If you find a low-key spot, it is possible to stay the night without issue. I see people doing it all of the time, but be aware that you run the risk of getting a ticket or being towed.
Dispersed Camping – There are plenty of dispersed camping sites around Mount Charleston in the Spring Mountains Nation Recreation Area. These are 100% free campgrounds in remote areas with no amenities. You will not have access to city water, and your cell service is likely going to be spotty at best.
I don’t recommend camping here if you just need a spot to stay for the night before hitting the road. However, if you do choose to visit, some of the more popular areas include Mack’s Canyon, Champion Road, and Lovell Canyon.
Cheap Boondocking Sites Near Las Vegas
If you’re looking for a boondocking spot that’s a bit more scenic, you’ll want to stay at one of the many campgrounds around Las Vegas. These national parks DO NOT have free parking. You are required to pay an entrance fee, it isn’t usually more than $20.
Boulder Beach Campground – There are plenty of campgrounds around Lake Mead, but the most accessible one is Boulder Beach Campground. This campground only costs $20/per night.
Red Rock Canyon Campground – Red Rock Canyon is one of the most popular campgrounds in Las Vegas. There are no hookups so it’s perfect for dry camping (there is water and bathrooms available). There is a $25/night fee.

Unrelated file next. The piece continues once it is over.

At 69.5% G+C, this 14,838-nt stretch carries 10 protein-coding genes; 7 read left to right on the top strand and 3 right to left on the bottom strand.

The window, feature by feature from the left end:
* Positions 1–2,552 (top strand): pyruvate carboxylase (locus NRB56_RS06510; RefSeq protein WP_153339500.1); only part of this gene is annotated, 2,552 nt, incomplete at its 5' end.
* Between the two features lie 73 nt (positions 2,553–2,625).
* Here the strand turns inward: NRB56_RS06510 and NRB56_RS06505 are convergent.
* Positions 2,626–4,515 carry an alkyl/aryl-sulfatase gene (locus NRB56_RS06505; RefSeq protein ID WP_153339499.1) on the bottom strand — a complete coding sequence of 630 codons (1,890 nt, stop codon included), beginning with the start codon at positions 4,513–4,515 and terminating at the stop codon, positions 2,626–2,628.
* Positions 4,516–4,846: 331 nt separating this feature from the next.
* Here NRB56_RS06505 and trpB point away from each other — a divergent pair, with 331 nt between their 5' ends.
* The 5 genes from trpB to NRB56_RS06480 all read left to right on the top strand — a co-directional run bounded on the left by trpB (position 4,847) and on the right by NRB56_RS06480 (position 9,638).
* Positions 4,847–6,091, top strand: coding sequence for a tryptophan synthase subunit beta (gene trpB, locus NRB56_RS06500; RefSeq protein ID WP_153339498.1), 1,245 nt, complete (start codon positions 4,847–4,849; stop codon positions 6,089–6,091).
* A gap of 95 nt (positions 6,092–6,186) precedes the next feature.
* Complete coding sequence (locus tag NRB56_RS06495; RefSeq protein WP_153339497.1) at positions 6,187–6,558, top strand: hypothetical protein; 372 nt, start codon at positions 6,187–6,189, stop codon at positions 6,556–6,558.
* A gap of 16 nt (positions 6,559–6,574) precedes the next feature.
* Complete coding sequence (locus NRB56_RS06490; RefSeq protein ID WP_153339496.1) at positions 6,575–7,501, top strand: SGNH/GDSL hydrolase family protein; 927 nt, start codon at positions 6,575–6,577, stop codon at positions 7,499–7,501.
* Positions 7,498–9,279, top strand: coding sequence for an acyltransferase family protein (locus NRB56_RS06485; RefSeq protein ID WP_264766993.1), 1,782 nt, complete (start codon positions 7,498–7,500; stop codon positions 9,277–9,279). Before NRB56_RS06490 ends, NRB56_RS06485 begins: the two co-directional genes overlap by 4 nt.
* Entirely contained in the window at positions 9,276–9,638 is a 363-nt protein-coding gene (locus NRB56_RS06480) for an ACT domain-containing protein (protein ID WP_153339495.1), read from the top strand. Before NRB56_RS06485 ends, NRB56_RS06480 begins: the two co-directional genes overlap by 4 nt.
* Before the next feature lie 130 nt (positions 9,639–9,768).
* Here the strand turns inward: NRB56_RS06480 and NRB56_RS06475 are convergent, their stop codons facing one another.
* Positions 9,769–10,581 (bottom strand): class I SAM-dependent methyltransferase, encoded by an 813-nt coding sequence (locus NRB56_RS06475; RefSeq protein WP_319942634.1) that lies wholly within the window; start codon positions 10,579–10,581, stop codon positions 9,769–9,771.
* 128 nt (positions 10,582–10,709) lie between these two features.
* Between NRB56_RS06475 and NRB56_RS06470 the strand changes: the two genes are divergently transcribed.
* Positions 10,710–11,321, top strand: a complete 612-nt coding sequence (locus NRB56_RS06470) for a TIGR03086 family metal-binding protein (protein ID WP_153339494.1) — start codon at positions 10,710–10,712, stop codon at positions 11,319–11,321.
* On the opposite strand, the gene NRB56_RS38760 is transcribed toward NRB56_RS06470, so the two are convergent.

Valley of Fire State Park – You can boondock at the Valley of Fire State Park campground for $20/night. There are utility hookups available as well for an additional $10.
McWilliams Campground – If you want to camp close the Mount Charleston but still want some contact with civilization, McWilliams Campground is a good option. Sites cost $25/night.
Paid Overnight RV Parking in Las Vegas
If you’re simply looking for a no-hassle place to boondock overnight, you may want to stay at an inexpensive RV park. RV parks provide more security than boondocking on your own, and you can get access to some hookups. Here are a few cheap RV parks in Las Vegas.
Circus Circus – This is the only RV park on the Las Vegas Strip. It’s extremely easy to reserve an overnight space on their website. Expect to pay between $35-$45/night.
Main Street Station RV Park – There’s an RV park located at the Main Street Station Casino in downtown Las Vegas. It’s a quick spot to make a reservation and stay the night. Daily rates are between $45-$60 depending on the size of your rig.
King’s Row RV Park – This is one of the cheapest RV parks in Las Vegas. Overnight parking is only $27/day, but know this is an adults-only park.
Casinos that no Longer Allow Free RV Camping in Las Vegas
A few years ago there used to be some other Las Vegas casinos that allowed overnight RV parking. However, these casinos have cracked down on boondocking. A few of them have also repurposed their oversized parking lots. Those casinos include:
- The Orleans Hotel & Casino
- Mandalay Resort & Casino
- South Point Casino
You can still park your RV at these hotels if you are a guest, but not if you’re boondocking.